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  #11  
Old 05-16-2008
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Sway - I'm glad your not in government, otherwise we might have to abandon boating.

In the mean time, avoid collisions.
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  #12  
Old 05-16-2008
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These may be points to argue in the courts.
1. Single handing, there will come a time where you are totally exhausted and need to sleep. Thus you are incapacitated through the exhaustion and your vessel is no longer under command.
2. By displaying the appropriate signal for Not Under Command you are indicating that your vessel can not maneuver as may be required. (due to your exhaustion.)
3. Due to your exhaustion you can no longer abide by Rule 5.
4. Add the extenuating circumstances are whether your vessel is hoved too or sailing under auto pilot. This would have to discussed also.
You would think that there should be appropriate day/night signals for the solo sailor. And at the present time The only one that even comes close to fitting the situation is the "Not Under Command" signals and maybe "Restricted in Maneuverbility."
Should there be a separated signal strictly for the solo sailors?
But then would we be able to start a tradition of displaying such signals when we are exhausted? One solo sailor (was in a collision with a ship) was admonished by the courts for not maintaining a proper lookout. He was not displaying any signal what so ever. Could it have help him in a court of law if he did so?
So we should be asking ourselves these questions and maybe asking the learned Judges of the courts these questions also and hopefully set a precedent to our favor.

What do you think??
What does the Race Committees of those single handed races around the world and across the seas think? Or do they even have an opinion on this?
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Last edited by Boasun; 05-16-2008 at 12:59 PM.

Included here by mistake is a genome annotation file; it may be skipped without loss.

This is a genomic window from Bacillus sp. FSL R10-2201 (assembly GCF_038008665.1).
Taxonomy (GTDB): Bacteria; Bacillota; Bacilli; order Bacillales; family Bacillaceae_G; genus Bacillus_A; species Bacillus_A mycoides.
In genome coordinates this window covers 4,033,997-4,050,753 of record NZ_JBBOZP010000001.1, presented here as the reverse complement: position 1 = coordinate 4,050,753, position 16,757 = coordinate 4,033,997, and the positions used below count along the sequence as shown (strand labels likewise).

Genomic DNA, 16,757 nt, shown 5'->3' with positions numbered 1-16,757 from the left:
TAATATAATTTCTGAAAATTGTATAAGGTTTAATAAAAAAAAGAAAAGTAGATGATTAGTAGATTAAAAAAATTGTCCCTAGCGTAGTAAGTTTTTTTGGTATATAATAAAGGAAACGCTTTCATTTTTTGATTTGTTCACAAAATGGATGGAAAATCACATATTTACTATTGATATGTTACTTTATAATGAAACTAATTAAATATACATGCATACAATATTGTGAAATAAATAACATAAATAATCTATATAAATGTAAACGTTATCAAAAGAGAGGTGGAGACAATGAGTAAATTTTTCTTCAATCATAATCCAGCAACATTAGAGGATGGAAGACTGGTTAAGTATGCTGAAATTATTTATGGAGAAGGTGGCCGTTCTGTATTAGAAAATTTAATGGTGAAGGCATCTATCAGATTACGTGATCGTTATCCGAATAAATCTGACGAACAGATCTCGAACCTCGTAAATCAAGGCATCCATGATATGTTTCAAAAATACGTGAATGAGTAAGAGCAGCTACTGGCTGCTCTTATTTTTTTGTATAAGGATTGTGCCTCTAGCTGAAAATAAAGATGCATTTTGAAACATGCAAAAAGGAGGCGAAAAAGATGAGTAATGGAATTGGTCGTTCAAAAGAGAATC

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  #13  
Old 05-16-2008
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I think Boasun's logic on it is good... and that it would make sense for a single-hander to display the red-over-red lights or ball over ball dayshapes.
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  #14  
Old 05-16-2008
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Hello,

According to the US Coast Guard web site:

The term "vessel not under command" means a vessel which through some exceptional circumstance is unable to maneuver as required by these Rules and is therefore unable to keep out of the way of another vessel.

I don't think being tired or exhausted qualifies as an exceptional circumstance.

Here is the definition of rule 5:

Rule 5
Every vessel shall at all times maintain a proper look-out by sight and hearing as well as by all available means appropriate in the prevailing circumstances and conditions so as to make a full appraisal of the situation and of the risk of collision.

So if you are a single handed sailor, and you are sleeping, you are breaking rule 5.

Barry
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  #15  
Old 05-16-2008
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If you've been up for four days straight, guiding your boat through a storm and collapse from exhaustion, I think that does qualify as an exceptional circumstance. Most of the boats that qualify for Not Under Command would be incapable of dodging a boat that was headed for them, and IMHO, makes whether you can keep a legal lookout a moot point. If your boat can't do anything to avert the collision, does it really matter if you see the impending collision or not???
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You know what the first rule of sailing is? ...Love. You can learn all the math in the 'verse, but you take
a boat to the sea you don't love, she'll shake you off just as sure as the turning of the worlds. Love keeps